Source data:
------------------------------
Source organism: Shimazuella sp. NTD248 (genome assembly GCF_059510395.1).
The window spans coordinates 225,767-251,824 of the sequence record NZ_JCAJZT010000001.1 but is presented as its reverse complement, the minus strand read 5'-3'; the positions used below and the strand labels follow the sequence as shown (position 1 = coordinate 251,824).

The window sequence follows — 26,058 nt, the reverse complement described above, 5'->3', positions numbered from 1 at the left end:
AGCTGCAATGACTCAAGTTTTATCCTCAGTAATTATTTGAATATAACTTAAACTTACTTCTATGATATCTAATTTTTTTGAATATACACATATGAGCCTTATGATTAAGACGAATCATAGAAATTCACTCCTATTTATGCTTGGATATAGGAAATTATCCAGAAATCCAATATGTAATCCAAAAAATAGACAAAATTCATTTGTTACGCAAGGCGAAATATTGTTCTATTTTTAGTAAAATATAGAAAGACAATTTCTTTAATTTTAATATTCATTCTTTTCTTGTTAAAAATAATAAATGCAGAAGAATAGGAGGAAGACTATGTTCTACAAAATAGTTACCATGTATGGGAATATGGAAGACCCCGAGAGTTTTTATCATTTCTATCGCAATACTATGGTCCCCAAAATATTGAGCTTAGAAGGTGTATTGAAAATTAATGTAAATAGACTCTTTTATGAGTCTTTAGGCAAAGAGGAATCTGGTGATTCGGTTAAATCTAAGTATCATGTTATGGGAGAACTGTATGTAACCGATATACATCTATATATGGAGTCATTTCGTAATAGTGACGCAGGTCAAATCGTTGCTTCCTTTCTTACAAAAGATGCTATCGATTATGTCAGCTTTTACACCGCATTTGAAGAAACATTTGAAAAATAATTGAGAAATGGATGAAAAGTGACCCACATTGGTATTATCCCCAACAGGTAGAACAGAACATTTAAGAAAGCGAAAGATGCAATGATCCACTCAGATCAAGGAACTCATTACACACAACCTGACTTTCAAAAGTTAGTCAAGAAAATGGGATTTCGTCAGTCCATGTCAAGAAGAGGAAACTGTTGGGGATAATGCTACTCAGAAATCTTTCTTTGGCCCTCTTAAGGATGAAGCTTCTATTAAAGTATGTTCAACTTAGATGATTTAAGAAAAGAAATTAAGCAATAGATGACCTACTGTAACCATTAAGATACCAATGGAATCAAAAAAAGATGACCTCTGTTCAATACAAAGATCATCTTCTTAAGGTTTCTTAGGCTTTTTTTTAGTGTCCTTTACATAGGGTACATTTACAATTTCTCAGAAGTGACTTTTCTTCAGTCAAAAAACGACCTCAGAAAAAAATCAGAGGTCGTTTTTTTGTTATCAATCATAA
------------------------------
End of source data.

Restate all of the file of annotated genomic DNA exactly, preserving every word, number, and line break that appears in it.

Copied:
Source organism: Shimazuella sp. NTD248 (genome assembly GCF_059510395.1).
The window spans coordinates 225,767-251,824 of the sequence record NZ_JCAJZT010000001.1 but is presented as its reverse complement, the minus strand read 5'-3'; the positions used below and the strand labels follow the sequence as shown (position 1 = coordinate 251,824).

The window sequence follows — 26,058 nt, the reverse complement described above, 5'->3', positions numbered from 1 at the left end:
AGCTGCAATGACTCAAGTTTTATCCTCAGTAATTATTTGAATATAACTTAAACTTACTTCTATGATATCTAATTTTTTTGAATATACACATATGAGCCTTATGATTAAGACGAATCATAGAAATTCACTCCTATTTATGCTTGGATATAGGAAATTATCCAGAAATCCAATATGTAATCCAAAAAATAGACAAAATTCATTTGTTACGCAAGGCGAAATATTGTTCTATTTTTAGTAAAATATAGAAAGACAATTTCTTTAATTTTAATATTCATTCTTTTCTTGTTAAAAATAATAAATGCAGAAGAATAGGAGGAAGACTATGTTCTACAAAATAGTTACCATGTATGGGAATATGGAAGACCCCGAGAGTTTTTATCATTTCTATCGCAATACTATGGTCCCCAAAATATTGAGCTTAGAAGGTGTATTGAAAATTAATGTAAATAGACTCTTTTATGAGTCTTTAGGCAAAGAGGAATCTGGTGATTCGGTTAAATCTAAGTATCATGTTATGGGAGAACTGTATGTAACCGATATACATCTATATATGGAGTCATTTCGTAATAGTGACGCAGGTCAAATCGTTGCTTCCTTTCTTACAAAAGATGCTATCGATTATGTCAGCTTTTACACCGCATTTGAAGAAACATTTGAAAAATAATTGAGAAATGGATGAAAAGTGACCCACATTGGTATTATCCCCAACAGGTAGAACAGAACATTTAAGAAAGCGAAAGATGCAATGATCCACTCAGATCAAGGAACTCATTACACACAACCTGACTTTCAAAAGTTAGTCAAGAAAATGGGATTTCGTCAGTCCATGTCAAGAAGAGGAAACTGTTGGGGATAATGCTACTCAGAAATCTTTCTTTGGCCCTCTTAAGGATGAAGCTTCTATTAAAGTATGTTCAACTTAGATGATTTAAGAAAAGAAATTAAGCAATAGATGACCTACTGTAACCATTAAGATACCAATGGAATCAAAAAAAGATGACCTCTGTTCAATACAAAGATCATCTTCTTAAGGTTTCTTAGGCTTTTTTTTAGTGTCCTTTACATAGGGTACATTTACAATTTCTCAGAAGTGACTTTTCTTCAGTCAAAAAACGACCTCAGAAAAAAATCAGAGGTCGTTTTTTTGTTATCAATCATAA